Halifax, Yorkshire. The home of Anne Lister, a lady who had a
secret fondness for the 'fairer sex'. Born in 1791, her diaries
show a young woman who is self conscious of her lesbianism and is,
if I do say so myself, a bit of a flirt.
Her diaries began in 1806, however the interest in other women
becomes apparent from about 1816, when her coded shorthand became a
way to talk more and more confidently about love, sex and how she
had customised her stockings. Racy stuff!
Anne Lister's confidence in her sexuality surprised me; the fact
that she declared: "I love and only love the fairer sex", only
reinforces this. She was evidently out to herself and her 'friends'
and was challenging the world around her in the best way that she
could see fit. This is inspiring in many ways. It can't have been
in any way easy to recognise that you were different, let alone act
upon those feelings. And by god, does she act on them.
Anne, if you're listening now, how on earth did you get so much
sex? Was it the fact that you "wore drawers with gentlemen's
braces" or was it your selection of petticoats? Either way, I am
impressed (and jealous).
Something that is definitely familiar to many the lesbian is
attempting to understand the nature of sexuality. We're lucky now
that there are so many stances we can adopt in order to define who
we are. In the 1800s the common belief was that lesbians were
hermaphrodites. Anne immediately rejects this, and rightly so. In
many ways, Anne believed that it was down to nature, something that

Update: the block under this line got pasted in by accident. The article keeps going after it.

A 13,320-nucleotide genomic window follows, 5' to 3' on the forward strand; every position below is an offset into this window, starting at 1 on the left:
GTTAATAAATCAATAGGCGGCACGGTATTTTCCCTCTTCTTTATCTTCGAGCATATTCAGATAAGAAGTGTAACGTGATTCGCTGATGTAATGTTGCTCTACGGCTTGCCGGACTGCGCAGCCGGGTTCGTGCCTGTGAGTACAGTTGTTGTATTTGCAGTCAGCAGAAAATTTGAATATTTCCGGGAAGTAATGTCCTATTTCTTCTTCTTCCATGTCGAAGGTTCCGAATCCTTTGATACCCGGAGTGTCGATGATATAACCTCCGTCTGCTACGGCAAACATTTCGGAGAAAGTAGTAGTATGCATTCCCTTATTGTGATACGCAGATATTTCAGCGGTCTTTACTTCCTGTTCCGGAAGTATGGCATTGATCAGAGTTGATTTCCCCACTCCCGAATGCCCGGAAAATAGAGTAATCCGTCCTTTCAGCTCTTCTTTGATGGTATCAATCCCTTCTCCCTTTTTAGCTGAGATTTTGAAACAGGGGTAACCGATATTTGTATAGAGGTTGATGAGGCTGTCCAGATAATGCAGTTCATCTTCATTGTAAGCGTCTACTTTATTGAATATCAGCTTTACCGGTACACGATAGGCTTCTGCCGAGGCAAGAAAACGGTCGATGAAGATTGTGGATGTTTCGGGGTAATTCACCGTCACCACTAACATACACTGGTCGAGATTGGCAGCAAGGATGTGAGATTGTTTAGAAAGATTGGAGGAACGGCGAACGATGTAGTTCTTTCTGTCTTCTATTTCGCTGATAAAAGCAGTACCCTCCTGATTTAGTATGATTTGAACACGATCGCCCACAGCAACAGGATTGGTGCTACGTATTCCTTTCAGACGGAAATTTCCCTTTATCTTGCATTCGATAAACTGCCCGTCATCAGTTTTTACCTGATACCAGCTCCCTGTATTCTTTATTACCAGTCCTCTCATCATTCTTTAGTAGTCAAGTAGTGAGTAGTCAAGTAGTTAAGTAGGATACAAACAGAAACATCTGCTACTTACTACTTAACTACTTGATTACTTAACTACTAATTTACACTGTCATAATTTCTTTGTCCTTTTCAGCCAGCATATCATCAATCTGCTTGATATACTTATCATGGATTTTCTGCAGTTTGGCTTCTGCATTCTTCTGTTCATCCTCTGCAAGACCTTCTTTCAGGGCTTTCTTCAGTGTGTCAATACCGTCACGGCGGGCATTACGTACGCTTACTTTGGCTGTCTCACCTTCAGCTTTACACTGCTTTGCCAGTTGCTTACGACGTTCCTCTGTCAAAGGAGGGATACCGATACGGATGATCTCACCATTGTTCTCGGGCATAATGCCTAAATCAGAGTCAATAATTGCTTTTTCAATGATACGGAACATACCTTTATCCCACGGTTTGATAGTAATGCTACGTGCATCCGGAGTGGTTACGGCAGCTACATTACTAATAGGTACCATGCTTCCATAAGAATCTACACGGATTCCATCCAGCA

must have been a wholly new revelation at that time. Like Gaga,
Lister thought we were born this way and that's more than
In terms of relating to the diaries, there wasn't much there. I
don't know whether this is necessarily a good thing but I actually
found them very funny. Nothing like a bit of Georgian seduction and
old-fashioned techniques of bagging the ladies to get a case of the
I decided that I would try out one chat-up line of Anne's to see
if I got the same reaction as she did. Immediately it became clear
that when one sends a message saying, "Baby, I've got pain in my
knees", you aren't really going to get a response insinuating sex.
Anne Lister's euphemism for desire obviously doesn't work in 2011.
I did however draw a line at the keeping of locks of other girls'
pubic hair, just as Anne and her various girlfriends did. The idea
of cutting off a chunk from some poor lady and then wrapping it up
in a ribbon was just too much to bear.
The diaries of Anne Lister, although secret for decades, have
become a classic in their own right. They're refreshing and
endearing and just show how strong-willed and determined women
could be to find love and essentially be happy. That never fails to
be inspiring, however long ago it was written.
How classic are The Secret Diaries of Miss Anne Lister?
How are they relevant now? 2/5
The Secret Diaries of Anne Lister (edited by Helena Whitbread)
available now from DIVADirect.co.uk, priced £9.99